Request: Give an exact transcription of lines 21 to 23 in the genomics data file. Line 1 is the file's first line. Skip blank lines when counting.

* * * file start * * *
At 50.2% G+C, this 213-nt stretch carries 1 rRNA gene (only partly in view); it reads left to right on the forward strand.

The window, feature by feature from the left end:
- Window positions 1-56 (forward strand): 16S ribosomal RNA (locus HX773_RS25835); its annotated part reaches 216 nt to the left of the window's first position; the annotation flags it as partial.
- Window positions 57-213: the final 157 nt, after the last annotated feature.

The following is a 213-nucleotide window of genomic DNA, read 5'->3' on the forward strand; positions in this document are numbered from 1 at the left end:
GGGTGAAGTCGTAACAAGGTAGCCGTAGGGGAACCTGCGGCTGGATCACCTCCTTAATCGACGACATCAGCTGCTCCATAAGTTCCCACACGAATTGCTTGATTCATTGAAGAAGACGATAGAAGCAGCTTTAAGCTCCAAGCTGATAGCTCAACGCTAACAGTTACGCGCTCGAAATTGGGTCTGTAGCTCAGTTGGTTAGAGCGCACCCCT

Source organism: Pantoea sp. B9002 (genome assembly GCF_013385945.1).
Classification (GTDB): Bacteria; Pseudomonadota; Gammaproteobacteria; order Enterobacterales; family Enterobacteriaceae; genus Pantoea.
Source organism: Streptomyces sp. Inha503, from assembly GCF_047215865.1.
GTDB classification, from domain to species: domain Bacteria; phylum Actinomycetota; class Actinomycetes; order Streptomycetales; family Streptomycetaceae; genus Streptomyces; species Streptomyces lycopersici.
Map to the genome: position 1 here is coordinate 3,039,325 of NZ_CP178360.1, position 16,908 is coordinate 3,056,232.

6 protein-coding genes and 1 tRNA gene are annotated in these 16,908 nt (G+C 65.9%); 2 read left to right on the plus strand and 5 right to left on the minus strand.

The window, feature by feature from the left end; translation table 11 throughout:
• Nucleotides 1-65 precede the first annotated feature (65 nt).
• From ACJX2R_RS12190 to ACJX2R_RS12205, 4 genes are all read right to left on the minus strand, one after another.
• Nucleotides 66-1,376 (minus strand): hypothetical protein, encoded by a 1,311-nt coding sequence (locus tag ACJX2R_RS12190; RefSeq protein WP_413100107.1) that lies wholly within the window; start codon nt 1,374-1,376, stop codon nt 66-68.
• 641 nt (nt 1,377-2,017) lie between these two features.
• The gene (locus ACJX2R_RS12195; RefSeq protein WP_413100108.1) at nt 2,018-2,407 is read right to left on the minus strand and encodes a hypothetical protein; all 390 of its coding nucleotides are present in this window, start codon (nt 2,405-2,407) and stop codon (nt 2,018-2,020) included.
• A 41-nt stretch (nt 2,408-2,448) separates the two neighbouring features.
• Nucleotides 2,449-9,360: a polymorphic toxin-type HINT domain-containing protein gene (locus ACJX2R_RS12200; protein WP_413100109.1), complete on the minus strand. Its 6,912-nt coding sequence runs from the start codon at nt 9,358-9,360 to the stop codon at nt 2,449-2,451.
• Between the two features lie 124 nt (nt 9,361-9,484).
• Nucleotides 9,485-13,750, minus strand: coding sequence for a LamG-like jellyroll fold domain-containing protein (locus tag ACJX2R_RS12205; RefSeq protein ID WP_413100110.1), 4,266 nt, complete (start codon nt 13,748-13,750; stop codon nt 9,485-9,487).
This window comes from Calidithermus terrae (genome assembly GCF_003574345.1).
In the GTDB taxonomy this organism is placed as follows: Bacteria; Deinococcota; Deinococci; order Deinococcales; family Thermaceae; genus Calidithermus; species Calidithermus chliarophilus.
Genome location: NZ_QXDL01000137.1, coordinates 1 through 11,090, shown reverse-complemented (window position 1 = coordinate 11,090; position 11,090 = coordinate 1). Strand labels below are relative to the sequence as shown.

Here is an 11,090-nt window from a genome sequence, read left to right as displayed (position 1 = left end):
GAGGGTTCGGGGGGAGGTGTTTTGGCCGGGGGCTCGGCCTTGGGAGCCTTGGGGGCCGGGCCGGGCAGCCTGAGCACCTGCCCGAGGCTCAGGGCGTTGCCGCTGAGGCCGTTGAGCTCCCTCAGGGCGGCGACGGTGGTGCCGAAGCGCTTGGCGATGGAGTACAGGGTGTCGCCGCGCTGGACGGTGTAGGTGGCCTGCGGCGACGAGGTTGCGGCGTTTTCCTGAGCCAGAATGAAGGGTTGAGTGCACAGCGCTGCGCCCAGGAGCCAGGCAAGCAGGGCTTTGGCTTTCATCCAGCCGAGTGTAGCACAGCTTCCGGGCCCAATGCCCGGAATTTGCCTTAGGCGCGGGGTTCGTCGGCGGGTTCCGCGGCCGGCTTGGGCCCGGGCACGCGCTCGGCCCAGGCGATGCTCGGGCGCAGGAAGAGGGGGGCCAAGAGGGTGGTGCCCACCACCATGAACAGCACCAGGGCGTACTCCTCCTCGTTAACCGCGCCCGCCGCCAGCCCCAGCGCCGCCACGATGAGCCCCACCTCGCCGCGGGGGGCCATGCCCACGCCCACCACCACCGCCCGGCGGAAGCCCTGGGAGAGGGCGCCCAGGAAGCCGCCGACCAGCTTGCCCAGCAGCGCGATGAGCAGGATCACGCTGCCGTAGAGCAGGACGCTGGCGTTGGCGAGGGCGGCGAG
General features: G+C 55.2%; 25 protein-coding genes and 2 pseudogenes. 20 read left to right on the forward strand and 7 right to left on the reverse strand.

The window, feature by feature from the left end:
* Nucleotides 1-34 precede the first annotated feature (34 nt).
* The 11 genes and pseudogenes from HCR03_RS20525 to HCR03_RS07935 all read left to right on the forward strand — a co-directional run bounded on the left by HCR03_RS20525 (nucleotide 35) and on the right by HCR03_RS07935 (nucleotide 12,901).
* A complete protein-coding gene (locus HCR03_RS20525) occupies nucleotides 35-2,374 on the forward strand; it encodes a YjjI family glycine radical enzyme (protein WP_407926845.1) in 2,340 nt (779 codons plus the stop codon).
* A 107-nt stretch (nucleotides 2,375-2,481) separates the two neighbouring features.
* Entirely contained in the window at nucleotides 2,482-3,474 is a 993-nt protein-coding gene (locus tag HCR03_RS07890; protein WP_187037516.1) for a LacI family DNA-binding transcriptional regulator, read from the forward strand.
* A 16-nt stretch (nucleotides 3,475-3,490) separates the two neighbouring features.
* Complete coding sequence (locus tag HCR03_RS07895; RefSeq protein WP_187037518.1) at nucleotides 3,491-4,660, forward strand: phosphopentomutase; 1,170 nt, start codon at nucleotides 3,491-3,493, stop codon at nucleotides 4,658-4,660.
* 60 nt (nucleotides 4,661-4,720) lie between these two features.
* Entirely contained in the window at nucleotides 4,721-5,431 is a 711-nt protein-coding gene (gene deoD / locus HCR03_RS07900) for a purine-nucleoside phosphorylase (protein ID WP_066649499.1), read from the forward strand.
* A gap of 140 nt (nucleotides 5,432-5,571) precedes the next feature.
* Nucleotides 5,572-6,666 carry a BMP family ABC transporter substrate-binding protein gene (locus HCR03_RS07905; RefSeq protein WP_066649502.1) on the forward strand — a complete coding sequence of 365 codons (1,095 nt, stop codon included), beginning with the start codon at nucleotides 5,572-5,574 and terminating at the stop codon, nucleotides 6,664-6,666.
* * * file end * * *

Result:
• Between the two features lie 124 nt (nt 9,361-9,484).
• Nucleotides 9,485-13,750, minus strand: coding sequence for a LamG-like jellyroll fold domain-containing protein (locus tag ACJX2R_RS12205; RefSeq protein ID WP_413100110.1), 4,266 nt, complete (start codon nt 13,748-13,750; stop codon nt 9,485-9,487).
This window comes from Calidithermus terrae (genome assembly GCF_003574345.1).